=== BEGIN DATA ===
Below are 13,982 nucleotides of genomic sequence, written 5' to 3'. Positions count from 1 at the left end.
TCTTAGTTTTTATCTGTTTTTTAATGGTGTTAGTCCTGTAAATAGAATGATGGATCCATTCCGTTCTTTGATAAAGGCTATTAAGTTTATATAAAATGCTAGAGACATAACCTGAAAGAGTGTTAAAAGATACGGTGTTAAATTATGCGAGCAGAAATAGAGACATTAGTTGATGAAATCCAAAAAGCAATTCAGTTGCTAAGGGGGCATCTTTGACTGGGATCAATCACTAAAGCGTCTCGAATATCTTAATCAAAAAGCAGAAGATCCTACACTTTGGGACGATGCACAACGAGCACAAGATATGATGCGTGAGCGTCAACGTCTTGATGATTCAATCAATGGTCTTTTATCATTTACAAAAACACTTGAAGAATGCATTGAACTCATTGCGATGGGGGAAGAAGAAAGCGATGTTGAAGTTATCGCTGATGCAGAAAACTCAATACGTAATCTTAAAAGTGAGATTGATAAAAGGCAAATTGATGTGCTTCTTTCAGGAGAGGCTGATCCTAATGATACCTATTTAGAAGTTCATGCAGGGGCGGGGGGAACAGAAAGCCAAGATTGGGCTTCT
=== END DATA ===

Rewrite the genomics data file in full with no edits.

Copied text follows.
Below are 13,982 nucleotides of genomic sequence, written 5' to 3'. Positions count from 1 at the left end.
TCTTAGTTTTTATCTGTTTTTTAATGGTGTTAGTCCTGTAAATAGAATGATGGATCCATTCCGTTCTTTGATAAAGGCTATTAAGTTTATATAAAATGCTAGAGACATAACCTGAAAGAGTGTTAAAAGATACGGTGTTAAATTATGCGAGCAGAAATAGAGACATTAGTTGATGAAATCCAAAAAGCAATTCAGTTGCTAAGGGGGCATCTTTGACTGGGATCAATCACTAAAGCGTCTCGAATATCTTAATCAAAAAGCAGAAGATCCTACACTTTGGGACGATGCACAACGAGCACAAGATATGATGCGTGAGCGTCAACGTCTTGATGATTCAATCAATGGTCTTTTATCATTTACAAAAACACTTGAAGAATGCATTGAACTCATTGCGATGGGGGAAGAAGAAAGCGATGTTGAAGTTATCGCTGATGCAGAAAACTCAATACGTAATCTTAAAAGTGAGATTGATAAAAGGCAAATTGATGTGCTTCTTTCAGGAGAGGCTGATCCTAATGATACCTATTTAGAAGTTCATGCAGGGGCGGGGGGAACAGAAAGCCAAGATTGGGCTTCT